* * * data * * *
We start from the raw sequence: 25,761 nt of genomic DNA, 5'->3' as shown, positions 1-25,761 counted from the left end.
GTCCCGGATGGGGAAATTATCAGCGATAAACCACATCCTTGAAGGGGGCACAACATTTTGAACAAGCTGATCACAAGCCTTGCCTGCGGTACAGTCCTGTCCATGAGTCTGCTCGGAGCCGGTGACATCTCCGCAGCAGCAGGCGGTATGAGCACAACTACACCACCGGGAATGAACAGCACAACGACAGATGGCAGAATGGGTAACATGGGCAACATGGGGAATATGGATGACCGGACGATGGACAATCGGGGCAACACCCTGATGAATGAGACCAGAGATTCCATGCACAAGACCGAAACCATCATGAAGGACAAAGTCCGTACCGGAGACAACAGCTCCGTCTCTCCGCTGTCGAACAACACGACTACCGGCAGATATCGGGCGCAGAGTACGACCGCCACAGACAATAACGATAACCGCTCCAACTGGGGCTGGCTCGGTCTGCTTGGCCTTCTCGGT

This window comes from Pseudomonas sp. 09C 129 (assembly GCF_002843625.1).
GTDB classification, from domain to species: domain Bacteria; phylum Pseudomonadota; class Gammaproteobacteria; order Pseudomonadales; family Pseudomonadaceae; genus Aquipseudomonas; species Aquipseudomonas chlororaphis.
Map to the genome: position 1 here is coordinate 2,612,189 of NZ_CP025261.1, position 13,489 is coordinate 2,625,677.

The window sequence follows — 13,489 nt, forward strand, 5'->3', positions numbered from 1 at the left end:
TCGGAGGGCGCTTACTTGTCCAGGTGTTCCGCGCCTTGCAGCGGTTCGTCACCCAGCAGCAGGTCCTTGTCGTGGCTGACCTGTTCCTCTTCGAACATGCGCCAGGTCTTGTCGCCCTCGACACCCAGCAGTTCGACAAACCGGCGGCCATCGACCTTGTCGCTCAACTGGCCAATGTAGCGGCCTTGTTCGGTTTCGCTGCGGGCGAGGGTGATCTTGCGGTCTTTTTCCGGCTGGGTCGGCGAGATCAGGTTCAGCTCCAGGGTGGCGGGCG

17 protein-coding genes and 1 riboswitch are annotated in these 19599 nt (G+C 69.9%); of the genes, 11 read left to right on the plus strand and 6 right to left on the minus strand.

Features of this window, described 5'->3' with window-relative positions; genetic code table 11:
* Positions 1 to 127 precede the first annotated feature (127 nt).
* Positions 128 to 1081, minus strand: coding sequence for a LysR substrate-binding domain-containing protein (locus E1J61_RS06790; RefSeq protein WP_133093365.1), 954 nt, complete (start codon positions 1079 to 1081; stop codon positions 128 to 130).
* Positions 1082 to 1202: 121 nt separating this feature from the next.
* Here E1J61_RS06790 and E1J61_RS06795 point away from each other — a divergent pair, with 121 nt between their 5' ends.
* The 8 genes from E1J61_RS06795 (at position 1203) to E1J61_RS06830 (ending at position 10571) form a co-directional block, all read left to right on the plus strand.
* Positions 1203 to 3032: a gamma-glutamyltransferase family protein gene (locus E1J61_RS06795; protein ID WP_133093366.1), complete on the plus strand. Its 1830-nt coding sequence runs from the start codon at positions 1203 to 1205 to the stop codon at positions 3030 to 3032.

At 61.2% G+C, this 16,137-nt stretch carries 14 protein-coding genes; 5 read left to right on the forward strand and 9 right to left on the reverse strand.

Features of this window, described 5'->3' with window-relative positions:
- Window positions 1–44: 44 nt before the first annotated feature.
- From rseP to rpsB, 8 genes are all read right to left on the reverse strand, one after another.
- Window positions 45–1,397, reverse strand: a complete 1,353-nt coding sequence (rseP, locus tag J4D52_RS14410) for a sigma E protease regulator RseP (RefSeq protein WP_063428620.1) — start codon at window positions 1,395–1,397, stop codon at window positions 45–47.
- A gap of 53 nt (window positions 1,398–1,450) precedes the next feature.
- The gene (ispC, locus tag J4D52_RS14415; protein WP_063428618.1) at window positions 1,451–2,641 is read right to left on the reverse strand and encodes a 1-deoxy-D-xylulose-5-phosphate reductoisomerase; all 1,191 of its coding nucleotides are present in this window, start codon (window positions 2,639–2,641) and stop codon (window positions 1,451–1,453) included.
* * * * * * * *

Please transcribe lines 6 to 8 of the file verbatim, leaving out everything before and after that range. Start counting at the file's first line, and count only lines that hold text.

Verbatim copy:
The window sequence follows — 13,489 nt, forward strand, 5'->3', positions numbered from 1 at the left end:
TCGGAGGGCGCTTACTTGTCCAGGTGTTCCGCGCCTTGCAGCGGTTCGTCACCCAGCAGCAGGTCCTTGTCGTGGCTGACCTGTTCCTCTTCGAACATGCGCCAGGTCTTGTCGCCCTCGACACCCAGCAGTTCGACAAACCGGCGGCCATCGACCTTGTCGCTCAACTGGCCAATGTAGCGGCCTTGTTCGGTTTCGCTGCGGGCGAGGGTGATCTTGCGGTCTTTTTCCGGCTGGGTCGGCGAGATCAGGTTCAGCTCCAGGGTGGCGGGCG

17 protein-coding genes and 1 riboswitch are annotated in these 19599 nt (G+C 69.9%); of the genes, 11 read left to right on the plus strand and 6 right to left on the minus strand.